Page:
Bell XV-3

The Bell XV-3 (Bell 200) is an American tiltrotor aircraft developed by Bell Helicopter for a joint research program between the United States Air Force and the United States Army in order to explore convertiplane technologies. The XV-3 featured an engine mounted in the fuselage with driveshafts transferring power to two-bladed rotor assemblies mounted on the wingtips. The wingtip rotor assemblies were mounted to tilt 90 degrees from vertical to horizontal, designed to allow the XV-3 to take off and land like a helicopter but fly at faster airspeeds, similar to a conventional fixed-wing aircraft.

The XV-3 was first flown on 11 August 1955. Although it was limited in performance, the aircraft successfully demonstrated the tiltrotor concept, accomplishing 110 transitions from helicopter to airplane mode between December 1958 and July 1962. The XV-3 program ended when the remaining aircraft was severely damaged in a wind tunnel accident on 20 May 1966. The data and experience from the XV-3 program were key elements used to successfully develop the Bell XV-15, which later paved the way for the V-22 Osprey.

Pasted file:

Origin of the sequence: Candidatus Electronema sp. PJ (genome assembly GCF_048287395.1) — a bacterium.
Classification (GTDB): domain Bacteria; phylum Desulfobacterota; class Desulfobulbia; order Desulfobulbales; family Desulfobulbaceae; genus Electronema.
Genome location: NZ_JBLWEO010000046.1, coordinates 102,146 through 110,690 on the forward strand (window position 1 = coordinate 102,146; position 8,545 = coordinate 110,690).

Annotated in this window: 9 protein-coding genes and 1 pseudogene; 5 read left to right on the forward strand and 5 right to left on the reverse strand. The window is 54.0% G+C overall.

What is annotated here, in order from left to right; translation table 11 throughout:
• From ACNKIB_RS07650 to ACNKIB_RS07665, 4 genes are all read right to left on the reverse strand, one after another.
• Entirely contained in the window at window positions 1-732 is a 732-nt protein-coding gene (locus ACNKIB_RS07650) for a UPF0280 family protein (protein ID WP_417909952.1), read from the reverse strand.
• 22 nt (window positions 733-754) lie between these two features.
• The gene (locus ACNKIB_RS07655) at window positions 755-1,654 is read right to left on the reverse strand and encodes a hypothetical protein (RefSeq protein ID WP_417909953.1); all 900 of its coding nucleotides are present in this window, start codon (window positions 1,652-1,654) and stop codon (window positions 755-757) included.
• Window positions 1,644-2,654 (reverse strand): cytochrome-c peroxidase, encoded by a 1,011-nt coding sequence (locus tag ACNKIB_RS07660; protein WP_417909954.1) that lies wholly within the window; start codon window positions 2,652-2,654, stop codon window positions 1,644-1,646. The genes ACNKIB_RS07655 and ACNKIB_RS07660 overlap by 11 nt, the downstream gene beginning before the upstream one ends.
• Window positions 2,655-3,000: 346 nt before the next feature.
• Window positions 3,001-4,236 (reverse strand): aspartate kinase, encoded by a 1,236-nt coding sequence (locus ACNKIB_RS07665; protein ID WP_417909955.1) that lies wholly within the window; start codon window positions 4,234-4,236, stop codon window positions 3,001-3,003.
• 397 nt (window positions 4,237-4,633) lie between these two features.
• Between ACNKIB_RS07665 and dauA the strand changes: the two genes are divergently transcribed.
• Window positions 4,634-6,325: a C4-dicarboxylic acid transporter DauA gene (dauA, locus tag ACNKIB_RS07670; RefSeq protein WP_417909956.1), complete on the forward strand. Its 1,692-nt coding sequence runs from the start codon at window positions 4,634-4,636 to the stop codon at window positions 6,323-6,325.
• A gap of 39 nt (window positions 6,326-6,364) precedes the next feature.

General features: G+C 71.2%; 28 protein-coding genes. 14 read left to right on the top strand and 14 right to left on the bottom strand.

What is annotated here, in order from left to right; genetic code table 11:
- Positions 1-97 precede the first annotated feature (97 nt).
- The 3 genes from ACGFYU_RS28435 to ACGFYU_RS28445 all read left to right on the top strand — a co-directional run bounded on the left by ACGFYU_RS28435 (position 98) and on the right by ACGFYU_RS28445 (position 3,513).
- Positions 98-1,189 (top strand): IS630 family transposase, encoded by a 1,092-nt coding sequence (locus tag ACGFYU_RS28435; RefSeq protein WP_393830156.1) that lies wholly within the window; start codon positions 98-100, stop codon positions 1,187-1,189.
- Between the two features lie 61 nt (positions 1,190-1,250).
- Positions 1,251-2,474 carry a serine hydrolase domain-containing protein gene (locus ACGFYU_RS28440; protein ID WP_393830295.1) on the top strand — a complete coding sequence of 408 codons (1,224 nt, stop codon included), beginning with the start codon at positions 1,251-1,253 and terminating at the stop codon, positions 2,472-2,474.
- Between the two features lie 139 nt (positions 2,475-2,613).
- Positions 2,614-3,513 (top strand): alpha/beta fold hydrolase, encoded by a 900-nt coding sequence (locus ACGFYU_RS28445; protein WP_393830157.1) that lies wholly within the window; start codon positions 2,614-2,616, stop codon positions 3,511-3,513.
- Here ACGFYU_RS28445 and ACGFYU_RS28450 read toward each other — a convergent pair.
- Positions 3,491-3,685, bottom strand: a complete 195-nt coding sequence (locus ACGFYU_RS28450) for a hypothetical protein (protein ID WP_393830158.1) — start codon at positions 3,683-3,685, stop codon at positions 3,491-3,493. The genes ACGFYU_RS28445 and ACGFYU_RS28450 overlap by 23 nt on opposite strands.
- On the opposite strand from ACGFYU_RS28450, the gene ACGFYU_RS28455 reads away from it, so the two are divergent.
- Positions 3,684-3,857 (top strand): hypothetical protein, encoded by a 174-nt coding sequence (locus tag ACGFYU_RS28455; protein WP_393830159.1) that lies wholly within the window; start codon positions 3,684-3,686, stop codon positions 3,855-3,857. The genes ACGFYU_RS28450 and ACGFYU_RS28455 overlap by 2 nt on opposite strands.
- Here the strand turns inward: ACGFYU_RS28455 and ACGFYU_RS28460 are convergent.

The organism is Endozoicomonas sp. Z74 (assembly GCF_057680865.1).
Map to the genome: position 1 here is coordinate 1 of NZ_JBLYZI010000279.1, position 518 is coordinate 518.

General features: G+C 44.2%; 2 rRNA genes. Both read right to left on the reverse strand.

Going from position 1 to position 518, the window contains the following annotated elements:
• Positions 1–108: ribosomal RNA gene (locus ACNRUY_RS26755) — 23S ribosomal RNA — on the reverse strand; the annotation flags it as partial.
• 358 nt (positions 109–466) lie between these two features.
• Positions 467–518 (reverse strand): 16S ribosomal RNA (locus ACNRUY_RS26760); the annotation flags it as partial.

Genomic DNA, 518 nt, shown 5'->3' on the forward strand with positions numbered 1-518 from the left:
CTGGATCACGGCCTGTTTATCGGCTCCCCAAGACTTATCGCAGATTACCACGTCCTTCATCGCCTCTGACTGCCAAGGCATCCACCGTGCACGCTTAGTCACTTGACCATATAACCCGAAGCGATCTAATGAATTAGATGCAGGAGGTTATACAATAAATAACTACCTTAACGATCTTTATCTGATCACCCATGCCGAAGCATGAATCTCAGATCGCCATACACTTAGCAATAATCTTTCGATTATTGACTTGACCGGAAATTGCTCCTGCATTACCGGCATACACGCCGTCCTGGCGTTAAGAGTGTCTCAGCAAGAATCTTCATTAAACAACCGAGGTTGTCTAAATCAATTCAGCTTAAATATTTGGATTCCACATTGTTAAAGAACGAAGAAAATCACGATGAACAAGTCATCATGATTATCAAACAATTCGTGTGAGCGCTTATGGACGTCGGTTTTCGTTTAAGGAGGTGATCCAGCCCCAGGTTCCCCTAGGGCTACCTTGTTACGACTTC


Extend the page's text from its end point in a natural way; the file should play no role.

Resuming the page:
Billy Howton

William Harris Howton (born July 5, 1930) is a former American football player, an end in the National Football League (NFL) for twelve seasons with the Green Bay Packers, Cleveland Browns, and expansion Dallas Cowboys.Howton caught a total 503 career passes for a total of 8,459 yards. In doing so, he surpassed then leader Don Hutson to become the all-time leader in receptions and yardage. (Since then his ranking has fallen to below 50.) Despite this, he has yet to be named a finalist in Pro Football Hall of Fame balloting. He retired after the 1963 season, after four years with Dallas. In 2004, he was named to the Professional Football Researchers Association Hall of Very Good in the association's second HOVG class

Billy Ray Barnes

William Ray Barnes (born May 14, 1935) is a former professional American football player and coach.